Citing sources means that the writer shows that they took information—a quote, data, image, idea, etc. from another source. The main reasons to cite sources properly include:
Consequences to plagiarism in school and academic setting vary from failing the assignment or the whole class to being dismissed from the institution.
The following always need the source information listed:
Source: Style for Students Online by Joe Schall, Penn State University.
Note that any sounds you use in PowerPoint presentations must also be cited.
Read more at Style for Students Online by Joe Schall, Penn State University. The Purdue Online Writing Lab (OWL) has excellent writing and citing resources.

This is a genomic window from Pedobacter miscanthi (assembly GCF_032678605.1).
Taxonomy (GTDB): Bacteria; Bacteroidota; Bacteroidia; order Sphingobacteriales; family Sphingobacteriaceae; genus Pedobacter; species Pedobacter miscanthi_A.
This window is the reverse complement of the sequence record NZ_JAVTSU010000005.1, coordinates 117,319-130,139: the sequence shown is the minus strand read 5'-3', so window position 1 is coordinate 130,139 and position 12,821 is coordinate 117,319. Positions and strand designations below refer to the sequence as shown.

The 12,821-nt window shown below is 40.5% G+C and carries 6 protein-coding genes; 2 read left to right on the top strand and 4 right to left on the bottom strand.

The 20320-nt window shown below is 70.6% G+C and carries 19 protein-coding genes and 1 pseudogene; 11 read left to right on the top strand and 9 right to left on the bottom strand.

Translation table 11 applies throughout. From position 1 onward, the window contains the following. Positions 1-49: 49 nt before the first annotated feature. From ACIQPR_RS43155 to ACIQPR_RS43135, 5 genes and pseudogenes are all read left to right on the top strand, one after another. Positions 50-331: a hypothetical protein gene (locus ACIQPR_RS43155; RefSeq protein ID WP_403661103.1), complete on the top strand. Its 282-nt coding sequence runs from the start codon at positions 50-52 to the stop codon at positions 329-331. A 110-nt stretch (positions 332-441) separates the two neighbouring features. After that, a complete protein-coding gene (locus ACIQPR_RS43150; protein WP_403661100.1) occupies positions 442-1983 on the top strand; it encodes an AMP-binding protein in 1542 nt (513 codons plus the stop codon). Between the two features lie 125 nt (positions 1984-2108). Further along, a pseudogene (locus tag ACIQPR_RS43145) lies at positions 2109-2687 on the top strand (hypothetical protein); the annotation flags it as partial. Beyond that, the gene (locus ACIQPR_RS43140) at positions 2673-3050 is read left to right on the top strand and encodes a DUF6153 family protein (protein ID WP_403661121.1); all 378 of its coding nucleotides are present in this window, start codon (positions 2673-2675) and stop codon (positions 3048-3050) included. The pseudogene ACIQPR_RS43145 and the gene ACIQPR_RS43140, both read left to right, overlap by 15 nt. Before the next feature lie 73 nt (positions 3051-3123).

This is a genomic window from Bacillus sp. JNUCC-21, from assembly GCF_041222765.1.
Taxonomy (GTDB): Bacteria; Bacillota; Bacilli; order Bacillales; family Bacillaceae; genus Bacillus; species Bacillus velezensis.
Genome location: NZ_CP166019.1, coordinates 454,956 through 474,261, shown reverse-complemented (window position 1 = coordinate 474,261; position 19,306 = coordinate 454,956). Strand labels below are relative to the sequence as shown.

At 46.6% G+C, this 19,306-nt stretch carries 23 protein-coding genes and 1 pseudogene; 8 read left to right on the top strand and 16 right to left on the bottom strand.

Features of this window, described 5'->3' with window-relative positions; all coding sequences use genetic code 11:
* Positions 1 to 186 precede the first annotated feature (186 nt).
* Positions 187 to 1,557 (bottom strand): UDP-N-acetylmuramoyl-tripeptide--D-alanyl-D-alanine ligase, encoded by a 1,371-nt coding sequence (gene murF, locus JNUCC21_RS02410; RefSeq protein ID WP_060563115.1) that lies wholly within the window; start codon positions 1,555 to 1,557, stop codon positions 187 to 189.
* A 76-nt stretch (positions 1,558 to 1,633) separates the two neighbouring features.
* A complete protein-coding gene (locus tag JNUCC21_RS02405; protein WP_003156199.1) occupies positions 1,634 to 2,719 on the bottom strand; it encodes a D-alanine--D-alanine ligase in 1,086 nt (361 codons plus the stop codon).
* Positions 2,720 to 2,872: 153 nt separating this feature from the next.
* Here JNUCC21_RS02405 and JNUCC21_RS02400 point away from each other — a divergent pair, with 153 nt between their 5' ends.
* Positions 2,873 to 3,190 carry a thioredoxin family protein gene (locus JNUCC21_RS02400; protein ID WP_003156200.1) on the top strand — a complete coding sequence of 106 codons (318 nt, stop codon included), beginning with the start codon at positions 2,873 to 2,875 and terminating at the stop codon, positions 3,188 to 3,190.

Here are the common situations where citations are necessary:
When in doubt--CITE!
Here are the common things that DO NOT need to be cited:
What is "Common Knowledge"?
Generally speaking "common knowledge" is considered to be information that most people know (ex.George Washington was the first president of the United States) or can be easily accessed from multiple sources (ex. United States GDP).
NoodleTools is a citation management website subscribed to by Pescosolido Library. It will manage your sources, provide proper footnote format, export your Bibliography direct to Google Docs, and manage online notecards. Many databases including JSTOR and GALE export sources directly into NoodleTools.
Creating a NoodleTools account through the school will give you free access to the full version of NoodleTools with more options than the free version.
DIRECTIONS FOR CREATING A NEW ACCOUNT:
There are several different citation styles. The most commonly used ones include for example:
Which citation style to use depends on your teacher. Always ask your teacher before starting your bibliography!